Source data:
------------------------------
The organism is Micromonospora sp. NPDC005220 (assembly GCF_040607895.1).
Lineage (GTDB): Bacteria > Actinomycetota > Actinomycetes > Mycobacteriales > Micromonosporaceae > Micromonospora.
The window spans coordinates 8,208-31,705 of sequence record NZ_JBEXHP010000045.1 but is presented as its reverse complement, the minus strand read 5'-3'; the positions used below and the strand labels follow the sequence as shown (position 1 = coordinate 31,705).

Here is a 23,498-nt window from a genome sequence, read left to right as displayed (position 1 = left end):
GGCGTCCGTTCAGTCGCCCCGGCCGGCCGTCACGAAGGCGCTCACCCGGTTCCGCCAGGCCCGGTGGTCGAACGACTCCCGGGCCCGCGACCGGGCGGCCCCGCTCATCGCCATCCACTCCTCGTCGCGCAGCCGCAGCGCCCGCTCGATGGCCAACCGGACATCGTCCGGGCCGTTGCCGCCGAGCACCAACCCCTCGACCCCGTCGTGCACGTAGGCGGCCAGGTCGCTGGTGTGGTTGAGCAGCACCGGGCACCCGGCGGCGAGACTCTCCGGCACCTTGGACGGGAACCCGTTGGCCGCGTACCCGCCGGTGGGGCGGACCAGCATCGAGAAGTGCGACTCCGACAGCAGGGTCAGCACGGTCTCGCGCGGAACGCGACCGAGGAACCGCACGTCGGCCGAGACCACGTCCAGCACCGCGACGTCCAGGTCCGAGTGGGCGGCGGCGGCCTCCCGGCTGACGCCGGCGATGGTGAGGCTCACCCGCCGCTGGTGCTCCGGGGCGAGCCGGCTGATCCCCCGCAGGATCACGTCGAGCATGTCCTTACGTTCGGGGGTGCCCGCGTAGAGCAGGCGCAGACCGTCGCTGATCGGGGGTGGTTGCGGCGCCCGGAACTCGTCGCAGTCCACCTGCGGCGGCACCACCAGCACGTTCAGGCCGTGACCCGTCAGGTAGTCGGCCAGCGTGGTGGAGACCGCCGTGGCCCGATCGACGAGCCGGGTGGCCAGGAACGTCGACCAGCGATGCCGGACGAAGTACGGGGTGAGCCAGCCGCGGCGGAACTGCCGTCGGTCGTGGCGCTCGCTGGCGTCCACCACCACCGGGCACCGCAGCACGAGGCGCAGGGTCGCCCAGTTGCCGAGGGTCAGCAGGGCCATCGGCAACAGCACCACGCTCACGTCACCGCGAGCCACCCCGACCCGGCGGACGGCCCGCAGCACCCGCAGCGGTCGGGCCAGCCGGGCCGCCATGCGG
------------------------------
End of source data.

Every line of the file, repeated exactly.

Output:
The organism is Micromonospora sp. NPDC005220 (assembly GCF_040607895.1).
Lineage (GTDB): Bacteria > Actinomycetota > Actinomycetes > Mycobacteriales > Micromonosporaceae > Micromonospora.
The window spans coordinates 8,208-31,705 of sequence record NZ_JBEXHP010000045.1 but is presented as its reverse complement, the minus strand read 5'-3'; the positions used below and the strand labels follow the sequence as shown (position 1 = coordinate 31,705).

Here is a 23,498-nt window from a genome sequence, read left to right as displayed (position 1 = left end):
GGCGTCCGTTCAGTCGCCCCGGCCGGCCGTCACGAAGGCGCTCACCCGGTTCCGCCAGGCCCGGTGGTCGAACGACTCCCGGGCCCGCGACCGGGCGGCCCCGCTCATCGCCATCCACTCCTCGTCGCGCAGCCGCAGCGCCCGCTCGATGGCCAACCGGACATCGTCCGGGCCGTTGCCGCCGAGCACCAACCCCTCGACCCCGTCGTGCACGTAGGCGGCCAGGTCGCTGGTGTGGTTGAGCAGCACCGGGCACCCGGCGGCGAGACTCTCCGGCACCTTGGACGGGAACCCGTTGGCCGCGTACCCGCCGGTGGGGCGGACCAGCATCGAGAAGTGCGACTCCGACAGCAGGGTCAGCACGGTCTCGCGCGGAACGCGACCGAGGAACCGCACGTCGGCCGAGACCACGTCCAGCACCGCGACGTCCAGGTCCGAGTGGGCGGCGGCGGCCTCCCGGCTGACGCCGGCGATGGTGAGGCTCACCCGCCGCTGGTGCTCCGGGGCGAGCCGGCTGATCCCCCGCAGGATCACGTCGAGCATGTCCTTACGTTCGGGGGTGCCCGCGTAGAGCAGGCGCAGACCGTCGCTGATCGGGGGTGGTTGCGGCGCCCGGAACTCGTCGCAGTCCACCTGCGGCGGCACCACCAGCACGTTCAGGCCGTGACCCGTCAGGTAGTCGGCCAGCGTGGTGGAGACCGCCGTGGCCCGATCGACGAGCCGGGTGGCCAGGAACGTCGACCAGCGATGCCGGACGAAGTACGGGGTGAGCCAGCCGCGGCGGAACTGCCGTCGGTCGTGGCGCTCGCTGGCGTCCACCACCACCGGGCACCGCAGCACGAGGCGCAGGGTCGCCCAGTTGCCGAGGGTCAGCAGGGCCATCGGCAACAGCACCACGCTCACGTCACCGCGAGCCACCCCGACCCGGCGGACGGCCCGCAGCACCCGCAGCGGTCGGGCCAGCCGGGCCGCCATGCGG